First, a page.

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What kind of experience do you have?

Our founder and CEO, Dr. Roger Passman, taught both high school and middle-school English and Language Arts in Chicago, Illinois. After earning his doctorate, Roger went on to teach in the Reading and Secondary Education faculty at Texas Tech University for several years. He finished his teaching career at as an Associate Professor at Northeastern Illinois University in Chicago. During his career, he consulted for the Texas Education Agency and worked on several grants sponsored by the Chicago Community Trust, especially the Advanced Reading Development Demonstration Project. His doctorate is in the field of Language and Literacy with a specialty in the teaching of writing.

Are your study tips based on research?

Truth be told, the answer is yes and no. Much of what we suggest is based on current research from both controlled studies and ethnographic research. Some of our suggestions are based on practical experience. Some is based on plain old common sense.

Do you ever hold workshops where you work with students?

We have not yet done this, however, it is something we are contemplating for the near future. We would like your feedback telling us if you would like us to do something like this.

Do you have any books or other written material?

Of course, we have our report on test-taking skills. We also have a book with a publication date of around the end of January 2018. The working title is Learning Styles and Study Tips for Struggling Students. We will keep our subscribers apprised of the exact date of publication. The book will be available on our website as well as other sources.

Do you ever work with individual students?

Yes, we will work both locally (Phoenix Metro Area) with students 1 on 1 or we will work long-distance using Skype or Facetime. We are happy to work with you on a study plan for the student you have in mind.

Do you offer any guarantees?

Yes, we guarantee that our advice is developed from state of the art research, that all work is supervised by Dr. Roger himself, and that if followed, students should see success. Unlike some who make bombastic claims, however, we are clearly aware that we have control over only what we do and not what students seeking our advice will do. Because we cannot control results we do not guarantee them. We can say, with the utmost of confidence, if any student follows our advice closely, it is likely that they will see significant improvement over a reasonable period of time.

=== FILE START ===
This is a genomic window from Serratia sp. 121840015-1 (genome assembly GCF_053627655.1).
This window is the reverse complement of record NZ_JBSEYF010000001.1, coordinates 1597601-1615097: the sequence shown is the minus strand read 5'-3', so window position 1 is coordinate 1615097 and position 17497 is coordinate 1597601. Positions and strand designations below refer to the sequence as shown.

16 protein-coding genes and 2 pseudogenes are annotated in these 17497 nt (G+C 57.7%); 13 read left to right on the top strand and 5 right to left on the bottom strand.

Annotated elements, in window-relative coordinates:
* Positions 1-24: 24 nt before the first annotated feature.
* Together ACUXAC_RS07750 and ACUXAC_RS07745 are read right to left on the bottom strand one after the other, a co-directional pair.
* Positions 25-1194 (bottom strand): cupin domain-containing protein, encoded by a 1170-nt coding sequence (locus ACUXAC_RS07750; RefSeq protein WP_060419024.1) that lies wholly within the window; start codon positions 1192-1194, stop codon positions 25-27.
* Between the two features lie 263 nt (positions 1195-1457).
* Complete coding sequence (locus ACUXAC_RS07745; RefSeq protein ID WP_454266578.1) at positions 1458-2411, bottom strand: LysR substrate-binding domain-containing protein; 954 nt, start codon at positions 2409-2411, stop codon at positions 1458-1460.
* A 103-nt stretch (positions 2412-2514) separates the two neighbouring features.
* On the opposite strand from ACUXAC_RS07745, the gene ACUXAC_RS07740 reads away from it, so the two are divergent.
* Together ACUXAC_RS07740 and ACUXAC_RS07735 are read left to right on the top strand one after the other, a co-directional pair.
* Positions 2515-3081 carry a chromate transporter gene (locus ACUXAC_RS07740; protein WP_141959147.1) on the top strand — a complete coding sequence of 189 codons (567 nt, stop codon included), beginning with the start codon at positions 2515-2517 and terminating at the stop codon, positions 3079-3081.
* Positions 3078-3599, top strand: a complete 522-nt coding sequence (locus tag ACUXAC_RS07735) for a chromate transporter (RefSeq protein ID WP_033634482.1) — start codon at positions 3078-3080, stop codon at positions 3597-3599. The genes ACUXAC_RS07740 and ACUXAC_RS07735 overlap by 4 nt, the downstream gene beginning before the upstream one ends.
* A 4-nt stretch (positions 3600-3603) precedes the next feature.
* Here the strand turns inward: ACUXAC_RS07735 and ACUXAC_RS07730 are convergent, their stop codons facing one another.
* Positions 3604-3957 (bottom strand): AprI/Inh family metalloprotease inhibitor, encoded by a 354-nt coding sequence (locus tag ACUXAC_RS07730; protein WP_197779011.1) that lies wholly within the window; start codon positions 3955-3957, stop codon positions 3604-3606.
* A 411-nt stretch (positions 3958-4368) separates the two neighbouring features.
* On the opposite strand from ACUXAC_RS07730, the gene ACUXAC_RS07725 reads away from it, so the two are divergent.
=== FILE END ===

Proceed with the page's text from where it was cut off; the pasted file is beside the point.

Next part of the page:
Do you have programs for visual learners?

Not yet, however, we are working on a series of videos to accompany our new book. Those videos are geared especially to students that are visual and auditory learners. Our subscribers will be kept up to date on the progress of those videos. Once published, the only place they will be available will be directly from us.

Why do you pay so much attention to learning styles?

The research in both cognitive psychology and in other areas of education make clear that no two students learn in exactly the same way. While there are main categories of learning styles, nearly everyone has at least one if not two sub-categories that drive how they learn. This being the case, not every study tool works for every student. We are clearly of the opinion that students must forge their own study plan from the many possible ways to approach study. I like to think of study tips as wrapped gifts that line the street in front of you. I urge everyone to pick them up, open them and try them on. If they work for you, great. If they don’t, well great as well because you know of a tool that doesn’t work. By being focused on learning styles, we can help students build a program that fits their needs based on how they learn.

Do you label study tips as appropriate for specific learning styles?

Yes, we sometimes do but only when it is clearly the case. Take note-taking, however. Because note-taking is a universal problem we do not label it per se. We make suggestions about a format for taking notes but the format will work for any style of note-taking one engages in. In other cases, when the skill we are suggesting is clearly visual, we label it as being mainly, though not exclusively, for visual learners.


We are reasonably certain that we have not covered all possible questions you may have. We did our best to touch on the most frequently asked questions. The truth is that you may have others. If you do, fill out the form below. Not only will we respond but we'll likely add your question to the FAQs page as well.

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